Turtle Ridge Wildlife Center is seeking to have its wildlife rehabilitation permit restored after an April incident where director Jessy Gill took in a sick yearling black bear in the evening and didn’t notify state wildlife officials until the following day.
The black bear yearling Turtle Ridge Wildlife Center took in April 1 (Photo from TRWC Facebook page)
In what Oregon Department of Fish and Wildlife says was a rare decision, Salem’s local wildlife facility had its rehabilitation permit revoked, putting a strain on similar nearby facilities.
The move came after Turtle Ridge Wildlife Center took in a black bear yearling April 1, after an electric company worker found the animal in the Detroit area in the burns scars of last year’s devastating Santiam Fire.
TRWC had been rehabilitating injured or orphaned wildlife since it was founded in 2005. Up until its permit was revoked, it was one of two facilities in Willamette Valley area permitted to rehabilitate wildlife. The other facility, Chintimini Wildlife Center, in Corvallis, has been open since 1989.
Jessy Gill, who heads TRWC, says she was told by fish and wildlife officers that she had violated a section of the wildlife rehabilitation permit after failing to report to ODFW immediately upon taking in the bear.
ODFW sent Gill a notice saying the agency intended to revoke her permit on April 23. Gill said her attorney missed state deadlines to request a hearing and judicial review, but she’s secured a new attorney who’s helping her appeal the decision.
The permit was revoked June 10. Without it, the center can’t take in and rehabilitate wild animals.
The incident occurred when the worker spotted what appeared to be a small bear off the side of the road where he and a crew were working at that day, Gill said.
The worker told Gill he’d been watching the bear all day and its mother didn’t show up, so he called TRWC for help.
Gill said it was after 7 pm when the road worker brought the bear to the facility. She said she was still at TWRC when the worker brought in the bear, which she said looked in poor condition.
“I spent the rest of that evening working to stabilize the cub,” she said. “He was in really critical condition… He needed that immediate care.”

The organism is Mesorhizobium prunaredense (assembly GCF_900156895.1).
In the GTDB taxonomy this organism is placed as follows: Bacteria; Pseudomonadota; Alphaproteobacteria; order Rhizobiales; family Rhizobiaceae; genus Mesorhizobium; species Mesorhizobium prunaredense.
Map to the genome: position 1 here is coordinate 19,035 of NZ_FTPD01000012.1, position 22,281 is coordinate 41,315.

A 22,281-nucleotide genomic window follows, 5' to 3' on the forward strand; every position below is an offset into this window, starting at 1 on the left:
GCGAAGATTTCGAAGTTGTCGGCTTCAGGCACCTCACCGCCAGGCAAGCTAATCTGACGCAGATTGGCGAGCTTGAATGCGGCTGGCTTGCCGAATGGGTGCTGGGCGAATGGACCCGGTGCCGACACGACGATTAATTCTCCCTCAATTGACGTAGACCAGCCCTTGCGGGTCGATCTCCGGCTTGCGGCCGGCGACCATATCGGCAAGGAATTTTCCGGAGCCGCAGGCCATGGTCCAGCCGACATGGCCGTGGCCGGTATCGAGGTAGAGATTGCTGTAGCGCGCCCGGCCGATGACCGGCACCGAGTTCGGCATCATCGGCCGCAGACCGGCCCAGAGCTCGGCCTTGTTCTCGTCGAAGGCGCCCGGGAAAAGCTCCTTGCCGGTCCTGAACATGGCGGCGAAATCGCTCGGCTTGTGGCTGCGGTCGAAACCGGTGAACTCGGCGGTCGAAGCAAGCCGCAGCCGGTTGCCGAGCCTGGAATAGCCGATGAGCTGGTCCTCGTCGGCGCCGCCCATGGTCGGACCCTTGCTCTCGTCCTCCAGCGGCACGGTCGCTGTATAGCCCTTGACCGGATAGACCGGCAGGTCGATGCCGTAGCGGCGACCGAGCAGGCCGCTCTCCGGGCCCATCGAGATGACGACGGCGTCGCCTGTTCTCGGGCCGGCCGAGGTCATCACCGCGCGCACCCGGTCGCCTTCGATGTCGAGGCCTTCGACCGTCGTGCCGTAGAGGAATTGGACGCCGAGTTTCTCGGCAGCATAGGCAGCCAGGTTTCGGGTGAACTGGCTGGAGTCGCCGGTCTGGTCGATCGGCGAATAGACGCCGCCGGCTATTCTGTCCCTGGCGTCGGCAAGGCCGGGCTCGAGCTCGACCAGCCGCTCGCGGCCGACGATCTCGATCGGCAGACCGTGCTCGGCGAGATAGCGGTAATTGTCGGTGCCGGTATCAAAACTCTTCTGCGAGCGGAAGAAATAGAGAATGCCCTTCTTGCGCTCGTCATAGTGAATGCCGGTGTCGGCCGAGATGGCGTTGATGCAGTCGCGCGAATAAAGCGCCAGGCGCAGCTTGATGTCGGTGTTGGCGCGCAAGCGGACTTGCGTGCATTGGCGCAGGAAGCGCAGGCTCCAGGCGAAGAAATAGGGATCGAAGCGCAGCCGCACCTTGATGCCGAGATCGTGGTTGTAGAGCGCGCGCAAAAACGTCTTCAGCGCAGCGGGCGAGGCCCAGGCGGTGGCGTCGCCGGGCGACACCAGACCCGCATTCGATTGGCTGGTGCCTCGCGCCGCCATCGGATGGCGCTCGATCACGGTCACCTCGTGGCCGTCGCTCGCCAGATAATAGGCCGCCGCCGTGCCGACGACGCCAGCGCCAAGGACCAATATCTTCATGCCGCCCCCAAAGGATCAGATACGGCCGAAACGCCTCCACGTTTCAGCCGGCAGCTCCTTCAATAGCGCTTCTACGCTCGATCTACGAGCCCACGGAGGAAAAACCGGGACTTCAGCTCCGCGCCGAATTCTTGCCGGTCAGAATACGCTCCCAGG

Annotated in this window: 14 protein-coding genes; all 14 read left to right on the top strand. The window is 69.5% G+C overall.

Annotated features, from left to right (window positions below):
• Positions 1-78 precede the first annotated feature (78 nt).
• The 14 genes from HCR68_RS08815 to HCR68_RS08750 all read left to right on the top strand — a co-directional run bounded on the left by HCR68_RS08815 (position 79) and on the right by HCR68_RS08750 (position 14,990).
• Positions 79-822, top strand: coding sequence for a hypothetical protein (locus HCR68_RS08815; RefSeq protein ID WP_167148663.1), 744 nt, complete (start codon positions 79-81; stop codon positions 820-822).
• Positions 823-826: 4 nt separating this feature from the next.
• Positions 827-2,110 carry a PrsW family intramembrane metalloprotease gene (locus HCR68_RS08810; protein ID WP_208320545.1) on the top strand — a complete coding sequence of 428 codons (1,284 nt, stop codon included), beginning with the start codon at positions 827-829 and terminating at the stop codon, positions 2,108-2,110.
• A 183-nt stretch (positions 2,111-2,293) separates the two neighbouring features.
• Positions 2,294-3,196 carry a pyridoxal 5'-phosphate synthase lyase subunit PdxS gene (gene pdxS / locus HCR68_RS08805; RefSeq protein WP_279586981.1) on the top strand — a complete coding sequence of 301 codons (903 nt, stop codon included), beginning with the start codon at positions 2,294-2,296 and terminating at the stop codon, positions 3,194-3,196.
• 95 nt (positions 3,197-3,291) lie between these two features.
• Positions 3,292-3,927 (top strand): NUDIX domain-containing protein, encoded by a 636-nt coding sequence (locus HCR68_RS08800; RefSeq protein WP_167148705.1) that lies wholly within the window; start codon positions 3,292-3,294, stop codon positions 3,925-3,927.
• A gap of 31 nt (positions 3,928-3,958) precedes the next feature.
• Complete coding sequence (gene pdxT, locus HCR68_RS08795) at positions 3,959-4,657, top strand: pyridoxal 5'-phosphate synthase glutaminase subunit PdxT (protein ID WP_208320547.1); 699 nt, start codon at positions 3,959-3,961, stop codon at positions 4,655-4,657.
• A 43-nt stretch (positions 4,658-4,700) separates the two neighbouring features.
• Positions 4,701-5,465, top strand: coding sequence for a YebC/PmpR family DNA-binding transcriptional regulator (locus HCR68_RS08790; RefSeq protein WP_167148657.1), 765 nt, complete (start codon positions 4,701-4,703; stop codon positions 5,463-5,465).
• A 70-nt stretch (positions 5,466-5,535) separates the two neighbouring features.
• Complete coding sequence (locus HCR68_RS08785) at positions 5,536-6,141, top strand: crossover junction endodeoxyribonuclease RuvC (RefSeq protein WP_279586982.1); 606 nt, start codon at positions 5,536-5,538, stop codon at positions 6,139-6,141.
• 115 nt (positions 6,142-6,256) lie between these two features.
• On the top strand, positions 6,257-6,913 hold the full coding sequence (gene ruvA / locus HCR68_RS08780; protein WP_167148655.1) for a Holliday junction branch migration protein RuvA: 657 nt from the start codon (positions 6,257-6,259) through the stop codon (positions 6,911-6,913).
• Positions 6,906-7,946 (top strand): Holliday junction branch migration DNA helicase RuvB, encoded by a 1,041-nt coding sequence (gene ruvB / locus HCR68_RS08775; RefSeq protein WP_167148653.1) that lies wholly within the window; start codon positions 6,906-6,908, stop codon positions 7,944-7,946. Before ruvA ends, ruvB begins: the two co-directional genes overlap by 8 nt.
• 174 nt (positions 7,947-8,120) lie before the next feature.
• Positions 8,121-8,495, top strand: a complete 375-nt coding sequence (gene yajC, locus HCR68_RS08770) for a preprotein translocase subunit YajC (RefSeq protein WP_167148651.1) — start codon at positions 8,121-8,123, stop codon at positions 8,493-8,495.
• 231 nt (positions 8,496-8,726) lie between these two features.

Gill said wildlife rehabilitation permit states she is supposed to notify ODFW “immediately” of a black bear arriving at her facility.
However, it was not until around noon the next day, after caring for the bear all night long and had attended several meetings the next morning that Gill contacted fish and wildlife officials.
“I had a couple meetings that morning and as soon as I was able to break away from that, I emailed ODFW and called them around noon, I think,” she said. “I didn’t get through to the biologist but left a message and then followed up with an email with all the information.”
The agency said in an email that TRWC breached one of the conditions of the permit when it took in a black bear and failed to immediately notify fish and wildlife officials.
“Holding a bear is not only against rules of permit (which Turtle Ridge was not permitted to hold) but runs the risk of habituating the bear,” said Michelle Dennehy, spokesperson for ODFW.
But Gill and her supporters believe TRWC notified the state within a reasonable timeframe, and says that the agency’s revocation of her permit was an abuse of its power.
While Dennehy did not quantify what ODFW means by reporting “immediately,” she said the agency “does not provide regular staffing outside business hours but licensed wildlife rehabilitators would have the contact information of our local district wildlife biologists, and are expected to notify our staff , even after business hours” as indicated by the permit conditions.
“Our district wildlife biologists would make arrangements for available staff to respond, and at a minimum, would consult with our department veterinary staff and wildlife health lab to arrange a health and behavior evaluation,” Dennehy said.
After trying to reach ODFW, Gill said she had to leave the wildlife center to pick up her daughter from work and help her son get ready for a football game later in the day.
Gill was out and about running errands when her son called from home to tell her that an Oregon State Police officer was at their house looking for her and the black bear.